Former NYT correspondent: Dems stopped looking out for working class under Bill Clinton

Former New York Times correspondent Chris Hedges said on Thursday that the Democratic Party stopped looking out for the interests of working-class voters under former President Clinton. 

"There was a moment when the Democratic Party watched out for the interests of working men and women," Hedges told Hill.TV's Krystal Ball on "Rising." 

"When did that go wrong?" Ball asked. 

"Clinton. NAFTA," Hedges replied, referring to the North American Free Trade Agreement, which was negotiated during the Clinton administration. 

"I was in Anderson, Ind., and what was interesting was that all of these old [United Auto Workers] workers voted for [Sen. Bernie] Sanders, but in the presidential election, they voted for [President] Trump," he continued. 
 
"They were never going to vote for [Hillary] Clinton because 25,000 good union jobs, benefits, pensions — people could make 25, 30, 40 dollars an hour, buy their own homes, send their kids to college — all of that was destroyed. Anderson, like most deindustrialized centers, is a wasteland," Hedges said.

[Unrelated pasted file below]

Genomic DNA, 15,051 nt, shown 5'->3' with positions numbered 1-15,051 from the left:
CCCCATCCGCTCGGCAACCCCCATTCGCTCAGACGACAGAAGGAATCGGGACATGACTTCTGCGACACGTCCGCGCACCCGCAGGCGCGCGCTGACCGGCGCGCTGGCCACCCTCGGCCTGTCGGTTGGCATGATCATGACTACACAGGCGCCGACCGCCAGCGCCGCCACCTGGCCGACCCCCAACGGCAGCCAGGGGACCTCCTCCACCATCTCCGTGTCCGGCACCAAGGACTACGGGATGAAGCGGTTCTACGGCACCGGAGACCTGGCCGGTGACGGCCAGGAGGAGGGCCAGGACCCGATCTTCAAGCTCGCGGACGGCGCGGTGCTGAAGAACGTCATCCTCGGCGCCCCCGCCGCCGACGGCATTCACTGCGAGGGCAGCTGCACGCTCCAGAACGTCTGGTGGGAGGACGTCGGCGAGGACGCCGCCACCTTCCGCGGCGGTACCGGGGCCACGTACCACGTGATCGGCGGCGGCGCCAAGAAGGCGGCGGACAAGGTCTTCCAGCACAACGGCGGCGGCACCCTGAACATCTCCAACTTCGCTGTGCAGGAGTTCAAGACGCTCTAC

"Where did the jobs go? Well, they went to Monterey, Mexico, where GM is paying workers $3 an hour without benefits," he added. 
 
Trump has railed against trade deals, such as NAFTA, since the early days of his presidential campaign, saying the agreements are unfair to U.S. workers. The president has threatening to withdraw the U.S. from NAFTA if a new pact cannot be reached fellow members Canada and Mexico. 
 
The U.S. is currently under pressure to renegotiate a new deal on NAFTA by the end of this month.  
 
Hedges appeared on "Rising" to discuss his latest book, "America: The Farewell Tour," which was published this week.
 

— Julia Manchester